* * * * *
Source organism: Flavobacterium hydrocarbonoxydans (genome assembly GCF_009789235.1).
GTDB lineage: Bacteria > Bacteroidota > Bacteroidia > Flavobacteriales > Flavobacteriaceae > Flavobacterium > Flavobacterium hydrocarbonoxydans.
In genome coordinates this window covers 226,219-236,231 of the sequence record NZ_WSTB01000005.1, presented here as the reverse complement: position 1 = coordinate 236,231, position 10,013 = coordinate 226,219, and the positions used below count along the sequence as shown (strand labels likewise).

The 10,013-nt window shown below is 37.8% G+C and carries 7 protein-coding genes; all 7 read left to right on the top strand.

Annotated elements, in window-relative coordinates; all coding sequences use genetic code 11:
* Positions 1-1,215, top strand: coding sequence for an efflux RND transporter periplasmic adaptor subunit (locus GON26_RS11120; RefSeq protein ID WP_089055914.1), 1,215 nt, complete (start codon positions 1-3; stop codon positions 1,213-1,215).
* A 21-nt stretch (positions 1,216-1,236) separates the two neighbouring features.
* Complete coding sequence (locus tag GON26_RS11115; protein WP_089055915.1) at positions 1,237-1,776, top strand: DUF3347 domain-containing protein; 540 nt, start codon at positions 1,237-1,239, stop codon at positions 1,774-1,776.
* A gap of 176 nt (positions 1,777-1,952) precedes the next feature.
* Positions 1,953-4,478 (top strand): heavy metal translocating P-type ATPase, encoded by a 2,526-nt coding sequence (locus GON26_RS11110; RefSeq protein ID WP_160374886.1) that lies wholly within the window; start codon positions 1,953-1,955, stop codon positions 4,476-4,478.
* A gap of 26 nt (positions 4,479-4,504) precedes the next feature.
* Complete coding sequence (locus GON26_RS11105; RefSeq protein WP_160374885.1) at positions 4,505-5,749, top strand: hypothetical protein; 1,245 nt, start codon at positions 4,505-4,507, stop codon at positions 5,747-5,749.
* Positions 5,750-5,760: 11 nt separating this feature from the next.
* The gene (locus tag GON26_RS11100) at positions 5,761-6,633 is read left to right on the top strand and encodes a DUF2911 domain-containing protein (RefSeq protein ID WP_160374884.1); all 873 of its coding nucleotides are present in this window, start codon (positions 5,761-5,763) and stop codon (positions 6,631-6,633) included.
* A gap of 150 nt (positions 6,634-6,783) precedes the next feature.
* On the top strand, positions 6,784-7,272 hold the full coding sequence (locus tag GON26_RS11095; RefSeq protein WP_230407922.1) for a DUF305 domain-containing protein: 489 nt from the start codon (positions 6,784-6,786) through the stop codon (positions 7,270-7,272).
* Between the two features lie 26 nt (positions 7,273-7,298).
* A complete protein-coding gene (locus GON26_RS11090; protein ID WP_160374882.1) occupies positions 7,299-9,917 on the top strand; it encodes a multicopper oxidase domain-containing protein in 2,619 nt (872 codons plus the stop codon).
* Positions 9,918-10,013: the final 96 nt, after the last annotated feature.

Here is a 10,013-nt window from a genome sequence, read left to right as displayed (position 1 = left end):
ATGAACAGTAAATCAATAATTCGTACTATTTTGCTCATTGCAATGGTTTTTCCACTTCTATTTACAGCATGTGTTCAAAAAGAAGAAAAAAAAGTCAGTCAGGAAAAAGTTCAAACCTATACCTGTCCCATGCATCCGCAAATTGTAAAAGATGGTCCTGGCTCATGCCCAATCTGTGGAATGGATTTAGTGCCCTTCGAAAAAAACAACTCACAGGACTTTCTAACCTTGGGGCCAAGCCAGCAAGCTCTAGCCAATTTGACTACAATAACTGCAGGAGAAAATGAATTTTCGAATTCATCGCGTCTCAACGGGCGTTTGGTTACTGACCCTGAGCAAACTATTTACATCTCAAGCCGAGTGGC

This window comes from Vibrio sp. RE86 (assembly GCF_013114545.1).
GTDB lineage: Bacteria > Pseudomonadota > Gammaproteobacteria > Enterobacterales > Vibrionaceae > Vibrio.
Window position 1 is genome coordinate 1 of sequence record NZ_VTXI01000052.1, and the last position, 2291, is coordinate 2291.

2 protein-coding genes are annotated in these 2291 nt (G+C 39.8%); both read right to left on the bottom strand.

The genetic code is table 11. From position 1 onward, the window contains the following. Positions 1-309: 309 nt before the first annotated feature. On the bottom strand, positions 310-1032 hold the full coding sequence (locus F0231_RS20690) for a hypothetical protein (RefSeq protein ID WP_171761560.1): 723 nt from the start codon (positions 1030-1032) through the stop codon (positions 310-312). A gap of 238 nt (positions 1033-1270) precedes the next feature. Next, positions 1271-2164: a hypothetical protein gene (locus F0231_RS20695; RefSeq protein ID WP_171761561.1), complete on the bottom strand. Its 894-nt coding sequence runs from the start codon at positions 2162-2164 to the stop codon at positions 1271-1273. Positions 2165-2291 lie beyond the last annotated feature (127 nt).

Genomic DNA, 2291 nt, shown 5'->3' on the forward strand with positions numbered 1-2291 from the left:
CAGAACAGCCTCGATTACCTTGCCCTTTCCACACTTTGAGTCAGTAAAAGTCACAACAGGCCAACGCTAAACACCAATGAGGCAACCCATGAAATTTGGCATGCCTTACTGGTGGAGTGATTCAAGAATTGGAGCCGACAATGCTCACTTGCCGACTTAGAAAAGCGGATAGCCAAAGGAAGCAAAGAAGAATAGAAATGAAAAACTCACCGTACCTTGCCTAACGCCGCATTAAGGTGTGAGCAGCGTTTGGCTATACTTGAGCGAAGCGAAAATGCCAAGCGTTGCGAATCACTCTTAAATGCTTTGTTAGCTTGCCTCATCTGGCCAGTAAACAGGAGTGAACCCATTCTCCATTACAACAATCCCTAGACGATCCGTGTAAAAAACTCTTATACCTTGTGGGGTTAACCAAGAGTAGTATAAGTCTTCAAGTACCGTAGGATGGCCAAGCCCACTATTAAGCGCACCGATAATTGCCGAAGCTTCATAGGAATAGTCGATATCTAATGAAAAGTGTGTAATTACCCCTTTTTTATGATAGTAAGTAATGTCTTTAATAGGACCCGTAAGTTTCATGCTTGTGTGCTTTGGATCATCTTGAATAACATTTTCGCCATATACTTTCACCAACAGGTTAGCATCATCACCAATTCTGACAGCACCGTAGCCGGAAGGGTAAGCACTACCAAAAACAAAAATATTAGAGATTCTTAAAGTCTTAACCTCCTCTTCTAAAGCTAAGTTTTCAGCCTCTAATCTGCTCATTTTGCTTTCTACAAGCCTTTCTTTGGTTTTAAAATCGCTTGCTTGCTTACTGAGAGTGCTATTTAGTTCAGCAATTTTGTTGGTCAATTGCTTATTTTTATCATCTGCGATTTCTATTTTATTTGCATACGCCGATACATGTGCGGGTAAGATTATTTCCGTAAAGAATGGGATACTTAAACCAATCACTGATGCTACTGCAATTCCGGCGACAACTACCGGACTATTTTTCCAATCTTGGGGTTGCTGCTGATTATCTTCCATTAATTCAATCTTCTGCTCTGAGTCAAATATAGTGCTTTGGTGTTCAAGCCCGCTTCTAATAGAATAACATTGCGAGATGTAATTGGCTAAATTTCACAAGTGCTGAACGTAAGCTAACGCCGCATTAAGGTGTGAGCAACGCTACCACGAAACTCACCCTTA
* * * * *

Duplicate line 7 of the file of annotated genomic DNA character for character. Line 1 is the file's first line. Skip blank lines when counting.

* A 21-nt stretch (positions 1,216-1,236) separates the two neighbouring features.